In 1968, many teams improved their cash situation by tie-ups with advertisers, especially cigarette makers who were increasingly banned from television advertising. It eventually led to the rolling billboards seen today in almost all motorsports.

1968 also saw the initial use of wings as aero devices in Formula One.

It took this book to remind me of the odd-looking, six-wheel Tyrrell P34 race cars, first seen in 1976. Designed by Derek Gardner, they were certainly unique but, ultimately, unsuccessful.

1977 saw the first use of moveable side skirts - perfected by Team Lotus - to improve downforce in F1 racing. They worked so well, that - like the Jim Hall's 1970 Lexan-skirted vacuum cleaner Chapparal 2J in CanAm racing - they were soon banned.

1981 saw the first use of carbon fiber monocoque in the McLaren MP4/1. And, in those days, carbon fiber was an incredibly expensive material.

In his interview at the end of the book, Peter Biro mentioned that one of his early photo gigs was shooting races for R&T. "Road & Track assigned me to cover the Pebble Beach races. I was excited and when I got to Pebble Beach, I picked up my pass and started taking pictures. All of a sudden I heard my name over the public address system. I reported to the office and it turned out John Bond, owner of the magazine, wanted my pass back because he had a guest he wanted to give it to. Following that, a couple of us got together and we decided to start our own magazine. That way, we could assign the photo passes and give them to ourselves and no one would be able to take them away."

Verdict: Highly recommended. Offering a poignant look back at some of the most exciting times in Formula One racing, this brilliantly-compiled book should be on every enthusiast's bookshelf. (Review copy provided by Motorbooks.) (posted 8/26/19, permalink)


'The American Steam Locomotive in the Twentieth Century' by Tom Morrison

This 624-page book thoroughly covers its subject. You'll find little mention of the early days of railroading, nor of 19th Century westward expansion. This book focuses on its subject, so there's not a lot of information about electric locomotives, nor are diesels covered in detail. This is about steam - from the small yard switchers to the powerful Mallets and articulateds. The various engineering efforts and 20th Century developments such as roller bearings, compounding and superheated steam are reviewed in depth. The level of detail is textbook-like.

Here are some interesting excerpts:

Over the years the Americans exported 37,000 steam locomotives - 21% of U.S. production. "Steam locomotive building in the U.S. and Canada reached an all -time peak about 7,000 per year in 1906-7."

In 1904, a typical freight locomotive developed one horsepower per 175 pounds of weight. By 1924, technology improved this to one horsepower per 100 pounds of weight.

The number of locomotives in service peaked at 69,000 in 1923. By 1940, about 40,000 steam locos were in use.

By 1916, railroads totaled 259,000 route miles, with 64,000 locomotives, 55,000 passenger cars and 2.5 million freight cars on the roster.

In 1926, the Pennsylvania Railroad had 11,000 route-miles and did $710 million in annual revenues with 199,000 employees.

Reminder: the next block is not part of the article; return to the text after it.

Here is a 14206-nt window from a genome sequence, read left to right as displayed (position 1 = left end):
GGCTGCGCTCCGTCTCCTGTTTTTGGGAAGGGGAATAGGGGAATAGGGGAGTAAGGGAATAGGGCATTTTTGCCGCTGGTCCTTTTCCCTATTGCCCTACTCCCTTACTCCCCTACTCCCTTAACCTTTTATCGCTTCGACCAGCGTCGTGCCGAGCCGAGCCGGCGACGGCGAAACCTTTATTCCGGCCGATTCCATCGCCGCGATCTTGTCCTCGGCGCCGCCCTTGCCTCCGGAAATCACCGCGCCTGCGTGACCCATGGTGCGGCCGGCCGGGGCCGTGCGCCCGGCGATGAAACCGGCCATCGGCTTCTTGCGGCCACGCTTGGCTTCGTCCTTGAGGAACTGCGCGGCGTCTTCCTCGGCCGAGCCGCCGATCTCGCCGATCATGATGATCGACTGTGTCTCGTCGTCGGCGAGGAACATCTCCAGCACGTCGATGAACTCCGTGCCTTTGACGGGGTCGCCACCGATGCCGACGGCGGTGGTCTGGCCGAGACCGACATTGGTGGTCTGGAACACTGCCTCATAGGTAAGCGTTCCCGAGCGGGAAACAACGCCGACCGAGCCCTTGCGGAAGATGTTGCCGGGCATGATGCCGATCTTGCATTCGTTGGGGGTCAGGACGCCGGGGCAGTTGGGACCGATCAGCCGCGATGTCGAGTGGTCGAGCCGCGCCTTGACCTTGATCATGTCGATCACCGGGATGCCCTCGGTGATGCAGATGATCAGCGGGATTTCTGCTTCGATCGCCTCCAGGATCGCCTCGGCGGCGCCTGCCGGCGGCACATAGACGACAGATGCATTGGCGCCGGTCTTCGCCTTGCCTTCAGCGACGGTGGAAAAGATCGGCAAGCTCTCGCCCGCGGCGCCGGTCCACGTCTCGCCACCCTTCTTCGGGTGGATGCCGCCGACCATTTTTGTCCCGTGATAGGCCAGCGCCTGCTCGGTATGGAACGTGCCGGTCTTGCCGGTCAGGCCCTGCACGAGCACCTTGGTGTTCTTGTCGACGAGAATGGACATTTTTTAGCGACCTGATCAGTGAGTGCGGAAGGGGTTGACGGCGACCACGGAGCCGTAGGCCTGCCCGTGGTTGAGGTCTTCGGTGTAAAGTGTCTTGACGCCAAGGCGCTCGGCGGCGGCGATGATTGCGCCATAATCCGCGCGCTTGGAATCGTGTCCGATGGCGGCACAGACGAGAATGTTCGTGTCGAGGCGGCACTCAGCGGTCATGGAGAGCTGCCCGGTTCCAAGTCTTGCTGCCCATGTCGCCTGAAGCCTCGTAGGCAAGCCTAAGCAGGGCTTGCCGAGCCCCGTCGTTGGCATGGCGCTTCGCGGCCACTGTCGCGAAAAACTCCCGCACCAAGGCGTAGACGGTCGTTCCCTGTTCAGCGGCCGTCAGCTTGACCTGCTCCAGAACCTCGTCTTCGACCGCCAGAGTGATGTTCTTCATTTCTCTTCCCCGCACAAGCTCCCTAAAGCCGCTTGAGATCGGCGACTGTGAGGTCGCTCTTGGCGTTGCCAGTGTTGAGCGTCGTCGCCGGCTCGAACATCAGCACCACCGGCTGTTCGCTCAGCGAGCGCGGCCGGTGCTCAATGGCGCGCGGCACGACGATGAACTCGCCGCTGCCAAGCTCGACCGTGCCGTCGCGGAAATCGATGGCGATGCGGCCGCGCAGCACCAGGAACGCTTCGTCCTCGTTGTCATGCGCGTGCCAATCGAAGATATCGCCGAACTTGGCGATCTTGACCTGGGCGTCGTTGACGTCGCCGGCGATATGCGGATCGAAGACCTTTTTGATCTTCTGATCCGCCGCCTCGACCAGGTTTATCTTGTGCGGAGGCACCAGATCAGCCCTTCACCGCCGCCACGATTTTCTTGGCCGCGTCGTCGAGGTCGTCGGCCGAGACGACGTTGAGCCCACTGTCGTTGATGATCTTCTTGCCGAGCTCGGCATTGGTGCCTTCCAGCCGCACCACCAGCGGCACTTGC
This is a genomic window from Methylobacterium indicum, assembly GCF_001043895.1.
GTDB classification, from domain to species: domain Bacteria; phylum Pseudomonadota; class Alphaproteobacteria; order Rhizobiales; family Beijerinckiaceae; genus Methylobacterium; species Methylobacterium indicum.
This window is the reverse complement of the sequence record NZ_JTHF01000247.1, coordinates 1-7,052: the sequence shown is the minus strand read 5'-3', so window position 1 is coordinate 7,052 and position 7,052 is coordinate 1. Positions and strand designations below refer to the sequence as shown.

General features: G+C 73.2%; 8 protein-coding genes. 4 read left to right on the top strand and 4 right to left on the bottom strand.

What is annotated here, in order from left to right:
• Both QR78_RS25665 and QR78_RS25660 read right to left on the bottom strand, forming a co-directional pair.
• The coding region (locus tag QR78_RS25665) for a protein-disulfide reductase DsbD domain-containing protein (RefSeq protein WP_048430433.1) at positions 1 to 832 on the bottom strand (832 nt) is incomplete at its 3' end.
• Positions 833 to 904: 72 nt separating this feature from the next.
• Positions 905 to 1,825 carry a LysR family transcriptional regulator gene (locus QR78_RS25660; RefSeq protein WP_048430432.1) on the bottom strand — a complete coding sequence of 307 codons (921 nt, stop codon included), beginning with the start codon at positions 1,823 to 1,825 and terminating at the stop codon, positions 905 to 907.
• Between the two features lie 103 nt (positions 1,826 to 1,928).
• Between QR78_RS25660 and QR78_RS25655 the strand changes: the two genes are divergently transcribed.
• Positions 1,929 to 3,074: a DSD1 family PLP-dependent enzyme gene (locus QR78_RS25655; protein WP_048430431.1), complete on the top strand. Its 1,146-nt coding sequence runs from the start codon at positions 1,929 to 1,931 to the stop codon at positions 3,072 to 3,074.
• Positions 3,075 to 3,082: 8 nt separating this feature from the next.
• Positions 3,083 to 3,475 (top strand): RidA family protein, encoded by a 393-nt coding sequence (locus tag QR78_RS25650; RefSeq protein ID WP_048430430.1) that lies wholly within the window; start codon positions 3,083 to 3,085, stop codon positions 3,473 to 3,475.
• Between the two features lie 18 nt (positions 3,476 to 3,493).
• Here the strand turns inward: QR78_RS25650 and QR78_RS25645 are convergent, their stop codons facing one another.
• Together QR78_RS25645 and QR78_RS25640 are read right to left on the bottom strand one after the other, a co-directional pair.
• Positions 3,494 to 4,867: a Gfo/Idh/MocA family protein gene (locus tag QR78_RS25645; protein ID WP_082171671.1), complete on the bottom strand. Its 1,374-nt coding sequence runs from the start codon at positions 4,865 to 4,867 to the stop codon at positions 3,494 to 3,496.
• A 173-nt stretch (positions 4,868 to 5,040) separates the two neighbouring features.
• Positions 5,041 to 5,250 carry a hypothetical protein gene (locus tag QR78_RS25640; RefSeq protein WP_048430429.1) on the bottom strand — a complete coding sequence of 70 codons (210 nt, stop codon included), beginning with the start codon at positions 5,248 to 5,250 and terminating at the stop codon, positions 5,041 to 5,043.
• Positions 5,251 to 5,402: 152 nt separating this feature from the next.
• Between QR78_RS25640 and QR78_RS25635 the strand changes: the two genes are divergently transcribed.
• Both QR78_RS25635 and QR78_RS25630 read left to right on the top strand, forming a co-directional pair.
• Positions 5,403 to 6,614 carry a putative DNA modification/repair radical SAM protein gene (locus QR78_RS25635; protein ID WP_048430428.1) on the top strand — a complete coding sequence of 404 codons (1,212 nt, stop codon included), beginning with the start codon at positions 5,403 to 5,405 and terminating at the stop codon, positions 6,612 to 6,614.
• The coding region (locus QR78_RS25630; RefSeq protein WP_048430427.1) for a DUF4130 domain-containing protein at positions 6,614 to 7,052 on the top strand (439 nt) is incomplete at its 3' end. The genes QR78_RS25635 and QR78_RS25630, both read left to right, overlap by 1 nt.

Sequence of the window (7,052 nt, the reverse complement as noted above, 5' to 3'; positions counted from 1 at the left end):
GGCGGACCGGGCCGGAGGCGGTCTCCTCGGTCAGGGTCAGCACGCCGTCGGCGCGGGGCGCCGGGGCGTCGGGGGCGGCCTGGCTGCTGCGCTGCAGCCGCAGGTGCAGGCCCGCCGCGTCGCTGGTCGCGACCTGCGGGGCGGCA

PRR engineer V.I. Smith, "who was closely involved in the construction and testing of the 4-4-4-4s (PRR T-1 streamlined locomotive) pointed out that No. 6111, with a train of fourteen cars weighing 1,000 tons, bettered the schedule by 20 minutes over the 132 miles between Crestline and Fort Wayne." He commented, "In my opinion the T1s were the swiftest locomotives ever built. … It is irksome to me to read about the claims of LNER 4-6-2 locomotive Mallard (London & North Eastern Railway in Great Britain) setting a world's record for steam of 126 mph, and this for a distance of only 300 yards before complete failure occurred. I am certain that the T1s reached that speed on numerous occasions in the daily performance of their regular assignments and duties."

Studies showed that streamlining of locomotives reduced power required by 35% at 80 mph, saving 2-300 horsepower.

This chart, contained in the book shows the diminishing role of steam power as superior diesel-electrics took over U.S. railroads during the 1944-54 period:

Steam-hauled 1944 1952 1954
Freight: gross ton-miles 95% 33% 15%
Passenger car miles 86% 22% 14%
Switching locomotive-hours 77% 23% 11%

In their heyday, American steam locomotives were giants and supported an enormous industry. But the inefficiency of these locomotives caused their downfall, replaced by something better. But these huffing, puffing mechanical dinosaurs will not be soon forgotten.

Verdict: Highly recommended. 'The American Steam Locomotive' is chock-full of charts, graphs, tables and statistics (as well as a plethora of photographs) and contains enough information to settle almost any argument among steam train fans. Well done to Mr. Morrison. (Review copy provided by McFarland & Co.) (posted 8/22/19, permalink)


'Mostly Sunny: How I Learned to Keep Smiling Through the Rainiest Days' by Janice Dean

This is a breezy autobiography by one of the many blond Fox News ladies. Janice Dean is most frequently seen on 'Fox & Friends' and is a senior meteorologist at Fox News. In this book, she discusses her life and career, as well as her struggles with MS.